Adobe Lightroom (officially Adobe Photoshop Lightroom) is a creative image organization and image manipulation software developed by Adobe Systems, as part of the Creative Cloud subscription family. It's optimized for Windows, macOS, iOS, Android, and tvOS (Apple TV) and allows for importing/saving, viewing, organizing, tagging, editing, and sharing large numbers of digital images. Lightroom's editing functions include white balance, tone, presence, tone curve, HSL, split toning, detail, lens corrections, and calibration manipulation, as well as transformation, spot removal, red eye correction, graduated filters, radial filters, and adjustment brushing.
|Initial release||February 19, 2007|
Lightroom Classic (10.0) / October 19, 2020
|Written in||C++, Lua|
|Operating system||Windows 7 (x64), Windows 10 version 1703 (x64) and later, macOS 10.12 Sierra and later|
|Type||Image organizer, image manipulation|
|Initial release||September 19, 2017|
Lightroom 3.3 / June 16, 2020
|Operating system||Windows 10 version 1803 (x64) and later, macOS 10.12 Sierra and later, iOS, Android, tvOS|
|Type||Image organizer, image manipulation|
Unlike Photoshop, Lightroom is a non-destructive editing software that keeps the original image separate from any in-program edits, saving the edited image as a new file. While Photoshop includes doctoring functions like adding, removing or altering the appearance of individual image items, rendering text or 3D objects on images, or modifying individual video frames, Lightroom is a library and development software. Lightroom can store and organize photos once imported into the platform database, and is currently compatible with TIFF, JPEG, PSD(Photoshop), PNG, CMYK (edited in RGB color space) and raw image formats.
Initially, Adobe Lightroom was only available on one platform, desktop. But as of 2017, it has evolving into a range of productions including Lightroom Classic CC, Lightroom CC (desktop), and Lightroom Mobile. While similar in some ways, all three Lightroom variations have significant differences in how they store images and interact with Adobe's cloud storage offering and in feature parity. Lightroom CC actively stores all uploaded photos and RAW files on a cloud server, while Lightroom Classic CC holds the software power designed for desktop systems. Both CC platforms and Lightroom Mobile also allow users to create, upload, and export Lightroom Presets, a batch copy of an image's in-program edits. There is currently a large market for Lightroom Presets as a tool for both mobile and digital photographer looking to build their brand, develop their skills, and improve their workflow process.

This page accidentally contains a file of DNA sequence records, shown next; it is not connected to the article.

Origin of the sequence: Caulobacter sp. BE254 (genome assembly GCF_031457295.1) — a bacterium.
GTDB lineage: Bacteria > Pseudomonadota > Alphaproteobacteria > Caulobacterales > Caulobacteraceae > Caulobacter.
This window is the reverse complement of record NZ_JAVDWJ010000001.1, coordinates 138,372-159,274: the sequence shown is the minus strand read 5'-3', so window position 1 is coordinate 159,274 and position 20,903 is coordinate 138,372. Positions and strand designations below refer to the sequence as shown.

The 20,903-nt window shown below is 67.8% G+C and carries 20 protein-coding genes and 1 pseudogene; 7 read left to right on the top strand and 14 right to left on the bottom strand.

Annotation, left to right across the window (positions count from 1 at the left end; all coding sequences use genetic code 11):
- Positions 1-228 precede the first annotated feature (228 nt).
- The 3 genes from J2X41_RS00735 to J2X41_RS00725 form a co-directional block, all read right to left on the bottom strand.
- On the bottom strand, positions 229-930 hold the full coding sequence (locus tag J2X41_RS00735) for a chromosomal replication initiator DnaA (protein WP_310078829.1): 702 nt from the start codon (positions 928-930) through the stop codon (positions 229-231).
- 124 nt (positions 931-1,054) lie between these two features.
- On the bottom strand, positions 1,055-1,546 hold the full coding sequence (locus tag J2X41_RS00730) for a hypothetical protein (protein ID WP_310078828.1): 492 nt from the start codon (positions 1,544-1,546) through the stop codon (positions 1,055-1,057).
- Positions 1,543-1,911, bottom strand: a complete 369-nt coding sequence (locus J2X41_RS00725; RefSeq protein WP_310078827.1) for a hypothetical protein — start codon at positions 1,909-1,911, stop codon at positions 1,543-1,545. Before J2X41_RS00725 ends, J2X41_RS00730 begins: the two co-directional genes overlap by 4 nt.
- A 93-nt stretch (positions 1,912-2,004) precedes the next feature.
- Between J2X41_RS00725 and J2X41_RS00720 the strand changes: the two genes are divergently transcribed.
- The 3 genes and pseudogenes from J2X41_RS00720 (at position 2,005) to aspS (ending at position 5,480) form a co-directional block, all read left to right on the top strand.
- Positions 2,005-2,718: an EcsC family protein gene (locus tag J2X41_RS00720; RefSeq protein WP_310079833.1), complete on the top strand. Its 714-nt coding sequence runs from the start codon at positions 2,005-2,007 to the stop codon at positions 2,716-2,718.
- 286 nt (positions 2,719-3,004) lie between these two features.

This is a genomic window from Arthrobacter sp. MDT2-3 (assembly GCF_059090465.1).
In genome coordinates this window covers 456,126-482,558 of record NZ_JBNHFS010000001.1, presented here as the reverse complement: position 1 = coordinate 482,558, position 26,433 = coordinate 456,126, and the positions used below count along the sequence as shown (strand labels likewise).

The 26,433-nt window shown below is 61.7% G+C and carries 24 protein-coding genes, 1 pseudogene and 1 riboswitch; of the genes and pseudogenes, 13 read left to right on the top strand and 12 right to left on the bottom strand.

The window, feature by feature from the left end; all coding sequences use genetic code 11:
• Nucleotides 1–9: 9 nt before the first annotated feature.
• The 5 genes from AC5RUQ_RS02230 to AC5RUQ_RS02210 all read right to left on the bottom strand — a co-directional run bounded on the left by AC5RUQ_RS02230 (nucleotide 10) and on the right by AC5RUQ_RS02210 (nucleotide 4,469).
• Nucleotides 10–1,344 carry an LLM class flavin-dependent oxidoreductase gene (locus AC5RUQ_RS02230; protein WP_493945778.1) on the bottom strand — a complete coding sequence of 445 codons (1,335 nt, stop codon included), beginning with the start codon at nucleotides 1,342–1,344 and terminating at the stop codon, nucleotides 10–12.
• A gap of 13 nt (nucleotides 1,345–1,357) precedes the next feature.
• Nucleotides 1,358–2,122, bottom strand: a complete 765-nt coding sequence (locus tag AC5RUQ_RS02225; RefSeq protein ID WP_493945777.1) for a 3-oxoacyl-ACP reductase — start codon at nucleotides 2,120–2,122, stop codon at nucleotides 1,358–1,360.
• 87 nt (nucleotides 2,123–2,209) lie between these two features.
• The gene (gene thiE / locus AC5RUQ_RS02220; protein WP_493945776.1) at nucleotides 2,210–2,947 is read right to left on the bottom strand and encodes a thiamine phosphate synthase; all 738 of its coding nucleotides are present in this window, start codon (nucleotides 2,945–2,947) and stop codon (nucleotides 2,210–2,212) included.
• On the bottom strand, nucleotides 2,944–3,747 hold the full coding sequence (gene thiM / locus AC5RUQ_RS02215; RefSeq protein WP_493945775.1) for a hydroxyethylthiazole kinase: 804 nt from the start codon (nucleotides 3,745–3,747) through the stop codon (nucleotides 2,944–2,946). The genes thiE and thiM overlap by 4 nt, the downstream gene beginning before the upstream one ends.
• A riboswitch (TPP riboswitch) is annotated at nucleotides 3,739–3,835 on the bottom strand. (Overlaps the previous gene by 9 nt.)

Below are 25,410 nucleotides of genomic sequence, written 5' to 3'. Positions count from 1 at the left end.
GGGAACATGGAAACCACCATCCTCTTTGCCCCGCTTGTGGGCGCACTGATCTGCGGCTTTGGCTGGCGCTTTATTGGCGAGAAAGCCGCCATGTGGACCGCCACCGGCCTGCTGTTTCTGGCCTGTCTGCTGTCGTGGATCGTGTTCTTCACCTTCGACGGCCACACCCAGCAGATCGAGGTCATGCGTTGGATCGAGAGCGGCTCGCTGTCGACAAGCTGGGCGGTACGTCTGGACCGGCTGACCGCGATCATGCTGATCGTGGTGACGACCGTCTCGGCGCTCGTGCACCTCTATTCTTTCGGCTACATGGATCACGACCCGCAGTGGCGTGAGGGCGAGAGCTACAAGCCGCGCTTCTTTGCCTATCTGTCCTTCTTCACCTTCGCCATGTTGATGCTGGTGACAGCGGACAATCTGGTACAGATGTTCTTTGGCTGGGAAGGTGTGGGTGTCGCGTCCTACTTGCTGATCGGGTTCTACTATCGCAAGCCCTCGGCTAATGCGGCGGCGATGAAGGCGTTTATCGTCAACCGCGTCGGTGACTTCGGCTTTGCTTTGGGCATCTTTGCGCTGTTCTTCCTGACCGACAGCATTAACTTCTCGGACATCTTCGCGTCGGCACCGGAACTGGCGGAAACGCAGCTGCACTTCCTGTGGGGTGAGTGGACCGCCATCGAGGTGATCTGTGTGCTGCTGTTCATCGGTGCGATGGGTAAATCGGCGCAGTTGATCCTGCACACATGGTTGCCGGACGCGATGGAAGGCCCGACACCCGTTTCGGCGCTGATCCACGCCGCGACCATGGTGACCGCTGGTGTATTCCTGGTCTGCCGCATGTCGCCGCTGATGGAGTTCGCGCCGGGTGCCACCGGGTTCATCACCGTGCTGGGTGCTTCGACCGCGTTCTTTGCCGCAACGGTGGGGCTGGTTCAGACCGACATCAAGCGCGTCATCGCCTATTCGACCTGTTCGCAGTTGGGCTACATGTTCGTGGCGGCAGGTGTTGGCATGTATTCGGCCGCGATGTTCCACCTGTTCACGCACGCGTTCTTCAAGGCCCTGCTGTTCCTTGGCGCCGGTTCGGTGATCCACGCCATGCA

Lightroom Classic CC  and Lightroom CC feature the following workflow steps:
- Similar in concept to the 'Organizer' in Adobe Photoshop Elements and other image organizers, this module imports and exports images, creates image collections, organizes images by their metadata, and allows for users to flag, rate, tag, and color code images. Library is the gateway into Lightroom. Library is home to Lightroom extensions, extras, and plug-ins like focus finder.
- Supports non-destructive editing of images en masse. This module is more for retouching and manipulations, such as enhancing and improving digital photographs by changing color balance, improving tone, sharpening, reducing noise, cropping, straightening, and converting to black-and-white. Lightroom cannot create or edit non-photographic images, such as drawings, symbols, line arts or diagrams or maps, or render text or 3D objects. It has very limited photo doctoring features, including spot removal, brush adjustments, radial and graduated filters, and red eye removal. Another often used feature in the Develop module is the ability to synchronize edits from one selected photo to the whole selection.